Monumental Gilt Bronze and Green Marble Mantel Clock “Achilles Swearing Revenge at the Bier of Patroclus”, Empire period
Call +33 1 45 61 44 55
Lépine Her du Roi
The model created in 1807 by Etienne Blavet
and probably sold by Pierre-François Feuchère
Monumental Gilt Bronze and Green Marble Mantel Clock
“Achilles Swearing Revenge at the Bier of Patroclus”
Paris, Empire period, circa 1810
Height 88 cm; width 69 cm; depth 27.2 cm
Collection of the Duke of Caraman
H. Ottomeyer and P. Pröschel, Vergoldete Bronzen, Band I, Munich, 1986, p. 348 (illustration).
The gilt metal dial signed “Lépine Her du Roi” indicates the Roman numeral hours and the minute graduations by means of two steel hands. It is housed in a case shaped like a classical shield that is elaborately chased with motifs, including scrolls and fantastic winged beasts, and is framed by a frieze of pastilles and diamonds. It is fitted into a rectangular green marble column with a gilt bronze base that is decorated with a frieze of stylized leaves, and is surmounted by a laurel crown, a drapery, a sheath and a funerary urn inscribed “A Patrocle” (To Patroclus). To one side stands a magnificent ancient Greek warrior who wearing a tunic, sandals, and a crested helmet. He represents Achilles, as he bears his sword and swears to avenge the death of his friend Patroclus. At his feet lies a finely chased suit of armor. The green marble base is adorned with lictors’ fasces; its sides are decorated with intertwined olive leaf crowns. The façade is adorned with three low relief scenes depicting scenes from the life of Achilles, including his education at the hands of the centaur Chiron. The molded green marble base is adorned with a stylized leaf frieze.
One example of this spectacular clock, illustrating one of the best-known episodes of the Trojan War, was sold for 3400 francs during the 1812 sale of the Feuchère collection. The hero Achilles, son of King Peleus and the nymph Thetis, had fought against the Trojans, but had withdrawn from battle after a dispute with King Agamemnon. He returned to the battlefield when his friend Patroclus was killed by Hector. This led to the fall of Troy, as well as to his own death, when he was hit in the heel by an arrow shot by Paris. Among the small number of similar clocks known today, one example in gilt bronze and red porphyry marble, with a movement by Lesieur, is illustrated in J-D. Augarde, Les ouvriers du Temps, Genève, 1996, p. 140, fig. 101. Another clock is in the collection of Ludwigsburg Palace near Stuttgart, the former summer residence of the Dukes of Württemberg. One further clock, dating from a later period, is in the Musée national du château de Versailles et de Trianon (Inv. T1039).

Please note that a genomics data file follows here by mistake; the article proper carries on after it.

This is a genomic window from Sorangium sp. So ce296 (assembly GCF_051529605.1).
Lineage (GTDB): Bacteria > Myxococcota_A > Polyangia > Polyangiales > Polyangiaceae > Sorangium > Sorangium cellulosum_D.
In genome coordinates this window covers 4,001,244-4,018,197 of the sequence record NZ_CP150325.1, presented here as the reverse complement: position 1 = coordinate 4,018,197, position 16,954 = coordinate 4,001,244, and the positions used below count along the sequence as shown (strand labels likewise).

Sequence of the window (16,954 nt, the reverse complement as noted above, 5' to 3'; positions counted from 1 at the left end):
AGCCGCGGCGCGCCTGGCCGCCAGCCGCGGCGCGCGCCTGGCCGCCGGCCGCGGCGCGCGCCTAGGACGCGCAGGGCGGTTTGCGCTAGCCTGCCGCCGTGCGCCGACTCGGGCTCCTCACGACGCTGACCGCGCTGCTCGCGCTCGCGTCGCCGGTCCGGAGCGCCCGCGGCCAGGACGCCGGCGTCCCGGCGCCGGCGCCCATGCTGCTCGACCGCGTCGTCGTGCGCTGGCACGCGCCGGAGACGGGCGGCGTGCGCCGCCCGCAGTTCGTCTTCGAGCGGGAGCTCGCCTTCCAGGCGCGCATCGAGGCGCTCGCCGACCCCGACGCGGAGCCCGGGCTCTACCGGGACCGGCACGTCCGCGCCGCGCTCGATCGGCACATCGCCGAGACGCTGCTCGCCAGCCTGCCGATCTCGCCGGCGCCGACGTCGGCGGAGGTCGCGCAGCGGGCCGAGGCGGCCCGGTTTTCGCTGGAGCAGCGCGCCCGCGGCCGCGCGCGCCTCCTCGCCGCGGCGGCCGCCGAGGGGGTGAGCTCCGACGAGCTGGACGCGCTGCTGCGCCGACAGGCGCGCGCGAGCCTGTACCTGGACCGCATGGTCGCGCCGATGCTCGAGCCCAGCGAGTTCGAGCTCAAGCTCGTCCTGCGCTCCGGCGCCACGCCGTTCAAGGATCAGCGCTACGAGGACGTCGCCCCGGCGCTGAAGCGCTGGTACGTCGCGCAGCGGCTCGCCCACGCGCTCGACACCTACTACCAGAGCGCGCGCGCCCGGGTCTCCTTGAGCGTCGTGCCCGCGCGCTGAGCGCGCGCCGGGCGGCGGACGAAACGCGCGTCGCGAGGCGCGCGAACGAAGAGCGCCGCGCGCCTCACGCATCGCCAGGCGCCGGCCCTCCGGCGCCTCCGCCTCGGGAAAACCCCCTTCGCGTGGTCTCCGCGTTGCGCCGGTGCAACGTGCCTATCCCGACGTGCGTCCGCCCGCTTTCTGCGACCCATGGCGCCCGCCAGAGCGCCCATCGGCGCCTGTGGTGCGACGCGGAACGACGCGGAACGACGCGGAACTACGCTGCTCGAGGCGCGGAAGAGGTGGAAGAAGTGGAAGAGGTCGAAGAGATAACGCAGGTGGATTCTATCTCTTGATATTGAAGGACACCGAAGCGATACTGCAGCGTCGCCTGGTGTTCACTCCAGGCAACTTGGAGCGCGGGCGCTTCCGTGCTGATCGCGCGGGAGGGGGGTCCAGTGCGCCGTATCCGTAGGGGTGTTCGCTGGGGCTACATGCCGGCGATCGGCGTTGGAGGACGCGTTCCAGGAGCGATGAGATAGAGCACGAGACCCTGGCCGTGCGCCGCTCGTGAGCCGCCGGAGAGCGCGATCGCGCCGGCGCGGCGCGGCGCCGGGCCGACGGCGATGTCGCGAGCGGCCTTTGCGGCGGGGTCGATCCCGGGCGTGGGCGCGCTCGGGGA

Pierre-François Feuchère (1737-1823)
During the two final decades of the 19th century, the caster-gilder Pierre-François Feuchère became the principal rival of the Parisian caster-gilder Pierre-Philippe Thomire. He created fine and unusual pieces that were commissioned by a wealthy French and international clientele, including certain influential German aristocrats.
A bronze caster who was named Master in 1772
Pierre-Claude Raguet-Lépine Royal clockmaker Pierre-Claude Raguet, known as Raguet-Lépine after his father-in-law Jean-Antoine I Lépine, with whom he worked closely, he was born in Dôle, and in 1782 married Jean-Antoine’s daughter Pauline. Having already invested 16,000 livres in his future father-in law’s business, he purchased a third share in 1783 and eventually took over the business in June 1784, using the name Lépine à Paris, Horloger du Roi. Raguet-Lépine was a member of the jury responsible for choosing a new Republican time system (1793); in 1805 he became Horloger breveté de Sa Majesté l’Impératrice-Reine, and four years later was named Horloger de l’Impératrice Joséphine. His clientele included Napoleon I, Jérôme, King of Westphalia, Charles IV King of Spain, the princes Talleyrand, Kourakine (the Russian Ambassador) Schwarzenberg (the Austrian Ambassador), the comte de Provence and Louis XV’s daughters at the Château de Bellevue. Due to his success he employed a large workforce, including several of his relatives: Jean-Antoine II Lépine who managed the workshop, Jean-Louis Lépine in Geneva and Jacques Lépine in Kassel, Germany. His cases were supplied by the renowned bronziers Pierre-Philippe Thomire, F. Rémond, F. Vion, E. Martincourt, the Feuchères and Duports; his dials by such fine enamellists as Coteau, Dubuisson, Cave, Merlet and Barbichon. Today Raguet-Lépine’s work may be seen in the Louvre, the Château de Compiègne, the British Royal Collection, the Musée International d’Horlogerie at La Chaux-de-Fonds, the Deutsches Uhrenmuseum Furtwangen, the Schloss Wilhemshöhe Kassel, the Patrimonio Nacional in Spain, the Hermitage in Saint Petersburg, the Detroit Institute of Arts and the Minneapolis Institute of Arts.
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